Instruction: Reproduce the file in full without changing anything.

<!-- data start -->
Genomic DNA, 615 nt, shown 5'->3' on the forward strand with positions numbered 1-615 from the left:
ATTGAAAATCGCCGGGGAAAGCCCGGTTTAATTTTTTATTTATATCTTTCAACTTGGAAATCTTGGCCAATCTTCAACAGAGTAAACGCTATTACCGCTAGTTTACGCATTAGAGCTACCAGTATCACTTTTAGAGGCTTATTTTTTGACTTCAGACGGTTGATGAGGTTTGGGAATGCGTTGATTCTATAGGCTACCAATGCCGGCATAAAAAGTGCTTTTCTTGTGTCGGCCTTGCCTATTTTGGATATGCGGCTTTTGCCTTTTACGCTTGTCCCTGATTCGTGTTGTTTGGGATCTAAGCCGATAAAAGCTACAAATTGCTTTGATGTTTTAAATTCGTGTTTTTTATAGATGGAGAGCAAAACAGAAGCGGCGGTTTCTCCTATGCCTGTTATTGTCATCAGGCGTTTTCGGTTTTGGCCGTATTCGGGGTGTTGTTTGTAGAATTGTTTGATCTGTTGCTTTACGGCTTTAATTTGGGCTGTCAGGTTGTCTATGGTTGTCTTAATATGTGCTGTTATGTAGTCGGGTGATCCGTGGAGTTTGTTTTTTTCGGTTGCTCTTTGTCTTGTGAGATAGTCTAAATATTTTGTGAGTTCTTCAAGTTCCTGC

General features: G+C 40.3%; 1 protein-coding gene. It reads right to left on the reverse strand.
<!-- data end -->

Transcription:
Genomic DNA, 615 nt, shown 5'->3' on the forward strand with positions numbered 1-615 from the left:
ATTGAAAATCGCCGGGGAAAGCCCGGTTTAATTTTTTATTTATATCTTTCAACTTGGAAATCTTGGCCAATCTTCAACAGAGTAAACGCTATTACCGCTAGTTTACGCATTAGAGCTACCAGTATCACTTTTAGAGGCTTATTTTTTGACTTCAGACGGTTGATGAGGTTTGGGAATGCGTTGATTCTATAGGCTACCAATGCCGGCATAAAAAGTGCTTTTCTTGTGTCGGCCTTGCCTATTTTGGATATGCGGCTTTTGCCTTTTACGCTTGTCCCTGATTCGTGTTGTTTGGGATCTAAGCCGATAAAAGCTACAAATTGCTTTGATGTTTTAAATTCGTGTTTTTTATAGATGGAGAGCAAAACAGAAGCGGCGGTTTCTCCTATGCCTGTTATTGTCATCAGGCGTTTTCGGTTTTGGCCGTATTCGGGGTGTTGTTTGTAGAATTGTTTGATCTGTTGCTTTACGGCTTTAATTTGGGCTGTCAGGTTGTCTATGGTTGTCTTAATATGTGCTGTTATGTAGTCGGGTGATCCGTGGAGTTTGTTTTTTTCGGTTGCTCTTTGTCTTGTGAGATAGTCTAAATATTTTGTGAGTTCTTCAAGTTCCTGC

General features: G+C 40.3%; 1 protein-coding gene. It reads right to left on the reverse strand.